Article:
Wearing coveralls and galoshes caked in manure and mud, a father and son attach suction devices to the teats of ailing cows.
It’s just past 6 a.m., and the sun has barely crested the horizon. The father is Tony Duarte, a grizzled 63-year-old man with no filter on his speech. His son, Justin, is 36. He is a big guy at 6 feet 3 inches, and he wears a long reddish beard. In one shed, they’re tending to the sick and gimpy cows while a worker in a bigger shed milks two dozen healthy cows from the 525-cow herd. At dawn, on this 160-acre dairy farm in Elk Grove, these men are wide awake and hard at work.
This is no job for the dainty or the undedicated: It smells like hay and dung, flies buzz, and the cows squirt and squat excrement whenever and wherever they please.
“They will defecate at any time,” Justin says, “so you got to make sure you watch out for any friendly fire.”
But this is nothing compared to the current economic mess the Duarte family and the dairy farmers of America find themselves in.
In November 2007, U.S. milk prices soared to record highs, reaching their second-highest levels in 2008. To capitalize on high demand and rising exports, milk producers expanded production. Everything was flowing smoothly … that is, until mid-2008 when global economic turmoil turned everything on its ear.
The price of corn spiked as Wall Street players placed bets on grain that produced energy-efficient ethanol. That affected farmers because corn is such a pivotal part of cow feed. Energy prices and gas prices shot up. At the same time, imports rose, forcing domestic demand for dairy products to drop, and wholesale prices crashed when farmers had so much leftover milk and extra cows. In the past nine months, America’s dairy industry has gone sour.
“Times are grim at this point,” says Lynne McBride, legislative director for the California Dairy Campaign and the executive director of the California Farmers Union. “As far as I know, there’s really no end in sight. Even if dairy prices improve, people have so much ground to make up.”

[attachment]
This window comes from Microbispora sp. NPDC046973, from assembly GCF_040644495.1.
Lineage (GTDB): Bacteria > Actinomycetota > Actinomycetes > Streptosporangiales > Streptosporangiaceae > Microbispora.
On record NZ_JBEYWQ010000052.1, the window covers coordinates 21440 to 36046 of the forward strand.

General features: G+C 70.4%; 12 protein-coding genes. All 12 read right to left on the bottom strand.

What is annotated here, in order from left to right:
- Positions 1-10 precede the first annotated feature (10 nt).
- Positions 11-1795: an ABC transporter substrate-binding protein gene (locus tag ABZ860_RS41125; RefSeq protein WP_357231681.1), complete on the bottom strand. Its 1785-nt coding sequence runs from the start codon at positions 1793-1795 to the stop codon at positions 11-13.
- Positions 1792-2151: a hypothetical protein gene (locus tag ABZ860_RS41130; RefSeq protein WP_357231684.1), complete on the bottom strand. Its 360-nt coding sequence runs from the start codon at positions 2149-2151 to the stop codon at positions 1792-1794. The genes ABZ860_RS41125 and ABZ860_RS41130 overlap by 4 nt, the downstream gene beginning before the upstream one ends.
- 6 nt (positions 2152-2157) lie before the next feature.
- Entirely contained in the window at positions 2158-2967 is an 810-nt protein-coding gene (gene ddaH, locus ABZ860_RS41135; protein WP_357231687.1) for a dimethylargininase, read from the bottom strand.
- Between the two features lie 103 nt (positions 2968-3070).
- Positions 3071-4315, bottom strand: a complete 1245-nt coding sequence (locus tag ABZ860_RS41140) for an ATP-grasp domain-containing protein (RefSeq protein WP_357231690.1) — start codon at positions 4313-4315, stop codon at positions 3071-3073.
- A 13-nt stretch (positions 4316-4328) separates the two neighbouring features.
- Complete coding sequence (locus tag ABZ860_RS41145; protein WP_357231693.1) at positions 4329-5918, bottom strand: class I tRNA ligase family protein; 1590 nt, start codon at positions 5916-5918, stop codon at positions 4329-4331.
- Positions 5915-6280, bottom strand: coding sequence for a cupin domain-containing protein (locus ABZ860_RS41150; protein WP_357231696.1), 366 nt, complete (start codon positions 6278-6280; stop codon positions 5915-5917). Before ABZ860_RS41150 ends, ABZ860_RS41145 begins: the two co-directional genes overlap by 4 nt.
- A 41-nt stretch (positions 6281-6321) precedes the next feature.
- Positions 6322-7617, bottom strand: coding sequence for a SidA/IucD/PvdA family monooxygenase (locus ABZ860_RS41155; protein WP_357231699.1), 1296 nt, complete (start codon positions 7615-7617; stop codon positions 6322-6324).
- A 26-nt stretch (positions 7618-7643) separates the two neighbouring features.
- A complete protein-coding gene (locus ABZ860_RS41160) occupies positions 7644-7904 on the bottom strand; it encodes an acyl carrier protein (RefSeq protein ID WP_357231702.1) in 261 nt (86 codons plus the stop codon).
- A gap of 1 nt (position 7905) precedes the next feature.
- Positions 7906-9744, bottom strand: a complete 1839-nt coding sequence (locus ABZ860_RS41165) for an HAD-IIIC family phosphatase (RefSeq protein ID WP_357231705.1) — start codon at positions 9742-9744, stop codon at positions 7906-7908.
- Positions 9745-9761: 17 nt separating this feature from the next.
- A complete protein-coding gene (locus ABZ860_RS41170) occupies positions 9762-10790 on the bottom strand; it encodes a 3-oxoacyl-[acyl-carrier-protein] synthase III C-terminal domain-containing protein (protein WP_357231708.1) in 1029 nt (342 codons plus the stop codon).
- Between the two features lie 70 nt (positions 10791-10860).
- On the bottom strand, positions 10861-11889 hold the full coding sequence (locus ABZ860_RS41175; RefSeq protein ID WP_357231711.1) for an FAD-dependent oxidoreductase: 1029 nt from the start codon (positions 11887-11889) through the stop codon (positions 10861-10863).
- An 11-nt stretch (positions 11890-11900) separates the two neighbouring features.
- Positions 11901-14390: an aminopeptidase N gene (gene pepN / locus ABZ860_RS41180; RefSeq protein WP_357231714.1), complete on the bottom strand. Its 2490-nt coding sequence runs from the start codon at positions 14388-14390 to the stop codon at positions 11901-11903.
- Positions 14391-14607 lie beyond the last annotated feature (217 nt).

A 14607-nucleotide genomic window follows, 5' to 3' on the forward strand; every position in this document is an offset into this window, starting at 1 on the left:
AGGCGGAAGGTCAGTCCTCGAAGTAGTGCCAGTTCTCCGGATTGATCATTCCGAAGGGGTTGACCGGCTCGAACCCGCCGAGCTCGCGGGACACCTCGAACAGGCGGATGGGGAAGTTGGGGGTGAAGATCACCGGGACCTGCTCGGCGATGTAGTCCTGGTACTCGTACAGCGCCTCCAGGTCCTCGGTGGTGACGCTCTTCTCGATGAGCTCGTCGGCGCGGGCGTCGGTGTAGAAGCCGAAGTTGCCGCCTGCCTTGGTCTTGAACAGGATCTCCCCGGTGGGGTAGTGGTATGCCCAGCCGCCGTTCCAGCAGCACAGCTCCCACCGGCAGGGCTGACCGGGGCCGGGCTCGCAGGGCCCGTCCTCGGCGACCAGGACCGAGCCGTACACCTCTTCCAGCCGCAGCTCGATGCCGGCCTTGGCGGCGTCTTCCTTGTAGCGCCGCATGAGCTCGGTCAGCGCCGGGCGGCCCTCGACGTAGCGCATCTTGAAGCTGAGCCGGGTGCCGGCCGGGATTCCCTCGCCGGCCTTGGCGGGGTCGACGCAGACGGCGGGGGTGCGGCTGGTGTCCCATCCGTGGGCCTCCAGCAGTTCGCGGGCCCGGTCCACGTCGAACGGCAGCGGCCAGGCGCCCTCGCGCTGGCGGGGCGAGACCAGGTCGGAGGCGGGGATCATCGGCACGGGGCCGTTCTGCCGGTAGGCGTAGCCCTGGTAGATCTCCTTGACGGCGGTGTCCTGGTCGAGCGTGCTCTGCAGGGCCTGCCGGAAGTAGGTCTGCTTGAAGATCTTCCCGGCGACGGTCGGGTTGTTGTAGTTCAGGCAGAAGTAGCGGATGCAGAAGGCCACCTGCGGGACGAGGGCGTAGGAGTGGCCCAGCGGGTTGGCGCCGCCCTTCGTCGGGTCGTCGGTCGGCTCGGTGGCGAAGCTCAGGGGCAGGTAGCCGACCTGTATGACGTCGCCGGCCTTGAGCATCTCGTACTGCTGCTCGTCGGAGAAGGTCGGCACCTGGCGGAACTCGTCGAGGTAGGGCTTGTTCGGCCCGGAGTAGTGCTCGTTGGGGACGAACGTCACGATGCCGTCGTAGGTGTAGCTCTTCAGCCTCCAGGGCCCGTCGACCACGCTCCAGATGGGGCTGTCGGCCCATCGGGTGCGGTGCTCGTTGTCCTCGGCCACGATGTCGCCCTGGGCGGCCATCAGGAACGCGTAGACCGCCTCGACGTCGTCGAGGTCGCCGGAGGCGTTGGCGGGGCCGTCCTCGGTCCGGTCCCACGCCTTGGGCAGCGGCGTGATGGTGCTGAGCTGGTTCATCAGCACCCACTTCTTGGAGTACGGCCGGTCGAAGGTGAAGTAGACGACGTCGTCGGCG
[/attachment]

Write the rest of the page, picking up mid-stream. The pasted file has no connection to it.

On the more than 60,000 dairy farms in the U.S., farmers have felt the squeeze of the recession. According to the California Dairy Campaign, the average cost of production for California dairy producers is $18 per hundredweight, or 100 pounds. For the first half of this year, producers were getting only about $10 per hundredweight.
U.S. dairy farmers are struggling with mounting losses as milk prices are down more than 30 percent from last year, well below operating costs for many farmers. In some cases, milk prices have dropped so low that farmers can’t afford to feed the animals. On top of rising feed prices, people don’t eat out as much. Farmers have had to adjust feed rations, forgo equipment upgrades and get rid of cows just to make ends meet.
No state has been hit as hard as California. Dairy is the state’s largest commodity, and the volatile milk prices have been eroding the lifestyle of many dairy workers in California.
“California was hit first and hit the hardest,” McBride says. “It’s really to a crisis point for producers throughout the state.”
The California Dairy Campaign and California Farmers Union created a resolution at the beginning of 2009. Proposed steps include implementing fair tariffs on unregulated imported dairy solids, mandating greater market transparency, establishing a milk inventory management program and updating the federal dairy product price-support program to more accurately reflect the cost of production.
The goal was to influence the key people who control milk pricing, specifically the price-support program. In this industry, government agencies, not market forces, dictate prices. The price-support program gives farmers a safety net, and if prices drop below that floor, the government will then purchase milk-derived products such as nonfat dry milk and cheddar cheese. Typically, the government then gives the surplus products away to schools, the military and foreign aid programs.
At the end of July, U.S. Agriculture Secretary Tom Vilsack gave farmers some long overdue good news: The price paid for powdered milk and cheese through the price-support program would increase for the first time in nearly three decades. That should increase the hundredweight price paid to farmers by at least $1.25. Although the increases will only be in place for the next three months, officials estimate it could boost dairy farmers’ revenue by $243 million throughout the United States.
“I was hoping that it would be a little stronger than where it wound up,” says Joaquin Contente, state president of the California Farmers Union, who has a farm south of Fresno. “But we do surely appreciate what he did. There’s a lot of pain in the countryside. A lot of these dairy farmers don’t know how they’re going to pay for the next load of hay.”
Contente and other farmers and advocacy groups have long been pushing for the secretary to raise the support price. So many producers, he adds, are reaching “the end of their rope.” Even farmers who capitalized on the organic milk craze some years ago have suffered.
“It provides a little bit of a squeeze where, a few years ago, you couldn’t get enough organic milk,” says Lynne Devereux, founding president of the California Artisan Cheese Guild. “Now people are saying, ‘I’ll just go with the cheap stuff.’”